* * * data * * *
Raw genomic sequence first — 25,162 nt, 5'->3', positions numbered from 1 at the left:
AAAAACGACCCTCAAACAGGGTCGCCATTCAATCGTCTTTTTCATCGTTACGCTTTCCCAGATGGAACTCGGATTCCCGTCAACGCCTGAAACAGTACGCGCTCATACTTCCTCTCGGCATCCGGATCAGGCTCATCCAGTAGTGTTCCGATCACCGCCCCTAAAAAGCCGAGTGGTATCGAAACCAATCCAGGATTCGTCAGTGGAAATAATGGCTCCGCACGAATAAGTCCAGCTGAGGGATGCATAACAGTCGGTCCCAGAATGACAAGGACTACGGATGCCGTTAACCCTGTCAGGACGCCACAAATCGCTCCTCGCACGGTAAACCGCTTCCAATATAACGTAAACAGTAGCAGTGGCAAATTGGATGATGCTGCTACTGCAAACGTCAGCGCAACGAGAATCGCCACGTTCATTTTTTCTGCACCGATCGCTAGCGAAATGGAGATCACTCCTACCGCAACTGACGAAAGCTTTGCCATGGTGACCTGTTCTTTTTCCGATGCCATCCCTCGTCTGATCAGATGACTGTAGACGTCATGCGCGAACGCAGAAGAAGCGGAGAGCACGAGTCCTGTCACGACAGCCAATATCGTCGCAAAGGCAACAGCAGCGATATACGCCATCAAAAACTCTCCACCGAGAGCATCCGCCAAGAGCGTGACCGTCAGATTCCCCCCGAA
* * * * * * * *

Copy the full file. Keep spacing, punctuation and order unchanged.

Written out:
Raw genomic sequence first — 25,162 nt, 5'->3', positions numbered from 1 at the left:
AAAAACGACCCTCAAACAGGGTCGCCATTCAATCGTCTTTTTCATCGTTACGCTTTCCCAGATGGAACTCGGATTCCCGTCAACGCCTGAAACAGTACGCGCTCATACTTCCTCTCGGCATCCGGATCAGGCTCATCCAGTAGTGTTCCGATCACCGCCCCTAAAAAGCCGAGTGGTATCGAAACCAATCCAGGATTCGTCAGTGGAAATAATGGCTCCGCACGAATAAGTCCAGCTGAGGGATGCATAACAGTCGGTCCCAGAATGACAAGGACTACGGATGCCGTTAACCCTGTCAGGACGCCACAAATCGCTCCTCGCACGGTAAACCGCTTCCAATATAACGTAAACAGTAGCAGTGGCAAATTGGATGATGCTGCTACTGCAAACGTCAGCGCAACGAGAATCGCCACGTTCATTTTTTCTGCACCGATCGCTAGCGAAATGGAGATCACTCCTACCGCAACTGACGAAAGCTTTGCCATGGTGACCTGTTCTTTTTCCGATGCCATCCCTCGTCTGATCAGATGACTGTAGACGTCATGCGCGAACGCAGAAGAAGCGGAGAGCACGAGTCCTGTCACGACAGCCAATATCGTCGCAAAGGCAACAGCAGCGATATACGCCATCAAAAACTCTCCACCGAGAGCATCCGCCAAGAGCGTGACCGTCAGATTCCCCCCGAA